TRANSPORT and logistics company SCT has criticised a recommendation that would reduce Bromelton’s participation in the Inland Rail project.  

Bromelton is a rural locality in South East Queensland, considered a “significant green freight precinct” by the Scenic Rim Regional Council and a state development area by the Queensland government.

Bromelton had been fully integrated into the Inland Rail project for years, according to SCT, with full double stacking capacity provided to the site.

But SCT noted a recommendation in the recently published independent review of the Inland Rail that would limit Bromelton’s capacity to single-stacked trains.

Kerry Schott in her Inland Rail review found there was “no feasible way to operate 1800 metre double-stacked freight trains” within the city environs of Brisbane and the port.

“Smaller single-stacked train operations (as at present) are possible but there needs to be a terminal outside the city where large double-stacked trains can manage their load and have the option to single-stack beyond that point or switch to smaller vehicle road haulage for the end of trip,” Dr Schott wrote.

“Considerable analysis has been done by governments on the options to meet this requirement and the preference is to develop an intermodal and warehousing terminal at Ebenezer.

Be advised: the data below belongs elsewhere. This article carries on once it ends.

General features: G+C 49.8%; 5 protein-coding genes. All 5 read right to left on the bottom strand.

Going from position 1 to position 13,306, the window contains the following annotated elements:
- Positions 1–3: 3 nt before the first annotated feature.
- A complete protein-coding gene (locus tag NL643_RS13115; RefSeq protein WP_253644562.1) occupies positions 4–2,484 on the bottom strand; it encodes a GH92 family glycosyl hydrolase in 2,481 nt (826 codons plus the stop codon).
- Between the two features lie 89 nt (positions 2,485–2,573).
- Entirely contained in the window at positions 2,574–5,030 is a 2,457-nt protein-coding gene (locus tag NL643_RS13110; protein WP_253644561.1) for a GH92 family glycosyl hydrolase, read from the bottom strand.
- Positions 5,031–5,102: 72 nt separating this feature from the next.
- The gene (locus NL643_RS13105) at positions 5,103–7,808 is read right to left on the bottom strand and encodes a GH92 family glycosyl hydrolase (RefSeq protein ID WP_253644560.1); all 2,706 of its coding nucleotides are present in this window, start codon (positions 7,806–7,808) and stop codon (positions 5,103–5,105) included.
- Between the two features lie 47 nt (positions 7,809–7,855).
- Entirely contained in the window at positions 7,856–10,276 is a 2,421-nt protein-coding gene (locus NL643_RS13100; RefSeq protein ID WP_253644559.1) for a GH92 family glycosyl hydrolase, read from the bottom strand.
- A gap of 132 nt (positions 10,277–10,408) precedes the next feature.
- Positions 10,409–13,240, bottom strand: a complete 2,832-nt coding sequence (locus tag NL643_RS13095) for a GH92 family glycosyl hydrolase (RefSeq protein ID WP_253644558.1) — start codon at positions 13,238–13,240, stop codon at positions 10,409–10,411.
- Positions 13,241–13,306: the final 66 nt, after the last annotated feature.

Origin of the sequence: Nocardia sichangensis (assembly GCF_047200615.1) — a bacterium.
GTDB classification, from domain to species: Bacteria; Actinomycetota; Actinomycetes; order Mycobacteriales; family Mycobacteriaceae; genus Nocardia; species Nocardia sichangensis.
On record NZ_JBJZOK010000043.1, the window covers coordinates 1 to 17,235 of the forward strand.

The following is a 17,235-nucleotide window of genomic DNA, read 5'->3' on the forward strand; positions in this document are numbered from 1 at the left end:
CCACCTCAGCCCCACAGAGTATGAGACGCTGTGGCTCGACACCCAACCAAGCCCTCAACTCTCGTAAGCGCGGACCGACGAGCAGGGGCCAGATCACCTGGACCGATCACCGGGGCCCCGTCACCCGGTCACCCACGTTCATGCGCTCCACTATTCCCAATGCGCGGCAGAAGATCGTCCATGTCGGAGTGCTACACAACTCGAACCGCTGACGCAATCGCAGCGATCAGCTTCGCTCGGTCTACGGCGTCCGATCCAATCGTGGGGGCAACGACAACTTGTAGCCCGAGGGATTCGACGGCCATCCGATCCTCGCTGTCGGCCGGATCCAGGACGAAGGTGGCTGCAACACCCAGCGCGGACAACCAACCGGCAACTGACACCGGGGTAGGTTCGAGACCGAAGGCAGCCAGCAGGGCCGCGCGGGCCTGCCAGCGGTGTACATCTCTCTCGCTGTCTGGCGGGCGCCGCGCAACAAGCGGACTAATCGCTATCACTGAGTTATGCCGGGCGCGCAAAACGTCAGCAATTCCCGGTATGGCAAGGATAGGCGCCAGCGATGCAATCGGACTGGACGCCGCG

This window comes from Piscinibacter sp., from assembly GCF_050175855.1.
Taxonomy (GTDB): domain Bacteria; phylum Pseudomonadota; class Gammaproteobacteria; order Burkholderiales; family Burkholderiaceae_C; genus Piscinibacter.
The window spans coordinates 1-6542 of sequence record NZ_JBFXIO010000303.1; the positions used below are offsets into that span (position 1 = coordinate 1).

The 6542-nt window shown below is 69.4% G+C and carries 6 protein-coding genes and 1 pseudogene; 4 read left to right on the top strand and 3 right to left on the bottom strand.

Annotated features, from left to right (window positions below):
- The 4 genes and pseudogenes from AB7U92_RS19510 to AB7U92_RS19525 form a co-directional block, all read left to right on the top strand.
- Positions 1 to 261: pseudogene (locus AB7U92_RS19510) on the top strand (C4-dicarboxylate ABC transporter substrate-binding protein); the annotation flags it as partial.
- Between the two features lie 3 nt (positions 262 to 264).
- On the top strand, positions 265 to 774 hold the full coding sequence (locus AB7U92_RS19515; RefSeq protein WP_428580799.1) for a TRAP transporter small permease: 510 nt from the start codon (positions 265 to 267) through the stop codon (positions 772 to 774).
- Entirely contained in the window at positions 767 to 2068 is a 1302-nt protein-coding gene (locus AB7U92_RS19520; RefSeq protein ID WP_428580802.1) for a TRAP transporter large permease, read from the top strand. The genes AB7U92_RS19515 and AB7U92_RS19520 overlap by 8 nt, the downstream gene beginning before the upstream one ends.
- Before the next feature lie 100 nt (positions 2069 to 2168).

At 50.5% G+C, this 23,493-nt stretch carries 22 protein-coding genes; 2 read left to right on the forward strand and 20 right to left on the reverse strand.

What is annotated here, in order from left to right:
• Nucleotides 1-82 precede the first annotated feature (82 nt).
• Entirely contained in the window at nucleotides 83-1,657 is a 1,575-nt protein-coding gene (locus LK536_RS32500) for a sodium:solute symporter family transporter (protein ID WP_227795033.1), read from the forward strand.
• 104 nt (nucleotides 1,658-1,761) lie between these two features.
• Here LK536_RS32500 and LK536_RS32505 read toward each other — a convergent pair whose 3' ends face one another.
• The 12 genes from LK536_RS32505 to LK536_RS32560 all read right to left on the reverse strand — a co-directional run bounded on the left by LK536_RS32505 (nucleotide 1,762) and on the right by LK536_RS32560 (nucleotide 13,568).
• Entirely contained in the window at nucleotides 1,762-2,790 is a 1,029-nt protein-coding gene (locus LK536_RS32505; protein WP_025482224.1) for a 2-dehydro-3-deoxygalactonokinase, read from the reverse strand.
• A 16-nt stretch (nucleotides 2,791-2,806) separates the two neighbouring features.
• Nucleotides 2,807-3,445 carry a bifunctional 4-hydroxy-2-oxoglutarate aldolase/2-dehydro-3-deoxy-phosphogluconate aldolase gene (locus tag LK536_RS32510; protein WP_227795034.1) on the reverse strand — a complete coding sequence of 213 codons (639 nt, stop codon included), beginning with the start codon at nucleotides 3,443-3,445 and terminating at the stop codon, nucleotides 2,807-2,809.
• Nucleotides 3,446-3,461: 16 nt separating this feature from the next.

“A single-stack route for smaller trains to Bromelton terminal should continue and single-stacking through to Kagaru should be developed.”

SCT Group managing director Geoff Smith said the recommendation had come out of the blue.

“Our company and others have been investing in the Scenic Rim area for a number of years in good faith with the expectation that Bromelton will be a full participant in the Inland Rail program,” he said.

“To see this recommendation seven years down the track off the back of a government process that only took a few weeks is extremely unexpected.”

Mr Smith estimates Bromelton would have seen up to 1.5 million tonnes in additional freight capacity each year with full connectivity to the Inland Rail.

“This would provide greater efficiency for a range of Queensland regional businesses from the agribusiness, produce and other consumable sectors,” he said.

“We will work with local, state and the federal government to seek a resolution on this matter.

“We note that Canberra is yet to fully endorse every recommendation in the report, so hope there is still time for the best outcome for the Scenic Rim, and the Inland Rail project overall.”

SCT Group said it would continue to advocate for “a common-sense outcome” in the matter.